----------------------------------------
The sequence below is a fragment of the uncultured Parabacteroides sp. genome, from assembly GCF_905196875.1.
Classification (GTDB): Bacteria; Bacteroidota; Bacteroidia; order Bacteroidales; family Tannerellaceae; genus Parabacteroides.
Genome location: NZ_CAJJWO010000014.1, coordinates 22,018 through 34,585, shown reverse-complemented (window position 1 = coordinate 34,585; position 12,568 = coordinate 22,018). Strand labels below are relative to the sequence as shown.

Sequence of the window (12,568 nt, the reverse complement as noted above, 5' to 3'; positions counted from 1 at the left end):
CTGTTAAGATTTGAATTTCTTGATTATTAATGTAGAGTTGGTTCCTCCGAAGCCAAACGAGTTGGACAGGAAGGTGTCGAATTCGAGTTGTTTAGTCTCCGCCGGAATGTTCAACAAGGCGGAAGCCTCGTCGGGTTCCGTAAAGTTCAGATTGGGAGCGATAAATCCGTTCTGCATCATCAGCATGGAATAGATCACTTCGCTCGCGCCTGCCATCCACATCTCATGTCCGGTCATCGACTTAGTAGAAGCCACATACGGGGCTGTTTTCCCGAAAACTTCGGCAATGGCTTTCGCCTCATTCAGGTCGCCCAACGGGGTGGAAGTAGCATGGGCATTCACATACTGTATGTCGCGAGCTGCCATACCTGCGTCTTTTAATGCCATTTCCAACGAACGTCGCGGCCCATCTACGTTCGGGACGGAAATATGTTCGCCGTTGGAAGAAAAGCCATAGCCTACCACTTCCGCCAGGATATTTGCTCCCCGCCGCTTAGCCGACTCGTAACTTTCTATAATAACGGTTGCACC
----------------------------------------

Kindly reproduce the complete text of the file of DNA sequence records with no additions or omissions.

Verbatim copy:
The sequence below is a fragment of the uncultured Parabacteroides sp. genome, from assembly GCF_905196875.1.
Classification (GTDB): Bacteria; Bacteroidota; Bacteroidia; order Bacteroidales; family Tannerellaceae; genus Parabacteroides.
Genome location: NZ_CAJJWO010000014.1, coordinates 22,018 through 34,585, shown reverse-complemented (window position 1 = coordinate 34,585; position 12,568 = coordinate 22,018). Strand labels below are relative to the sequence as shown.

Sequence of the window (12,568 nt, the reverse complement as noted above, 5' to 3'; positions counted from 1 at the left end):
CTGTTAAGATTTGAATTTCTTGATTATTAATGTAGAGTTGGTTCCTCCGAAGCCAAACGAGTTGGACAGGAAGGTGTCGAATTCGAGTTGTTTAGTCTCCGCCGGAATGTTCAACAAGGCGGAAGCCTCGTCGGGTTCCGTAAAGTTCAGATTGGGAGCGATAAATCCGTTCTGCATCATCAGCATGGAATAGATCACTTCGCTCGCGCCTGCCATCCACATCTCATGTCCGGTCATCGACTTAGTAGAAGCCACATACGGGGCTGTTTTCCCGAAAACTTCGGCAATGGCTTTCGCCTCATTCAGGTCGCCCAACGGGGTGGAAGTAGCATGGGCATTCACATACTGTATGTCGCGAGCTGCCATACCTGCGTCTTTTAATGCCATTTCCAACGAACGTCGCGGCCCATCTACGTTCGGGACGGAAATATGTTCGCCGTTGGAAGAAAAGCCATAGCCTACCACTTCCGCCAGGATATTTGCTCCCCGCCGCTTAGCCGACTCGTAACTTTCTATAATAACGGTTGCACC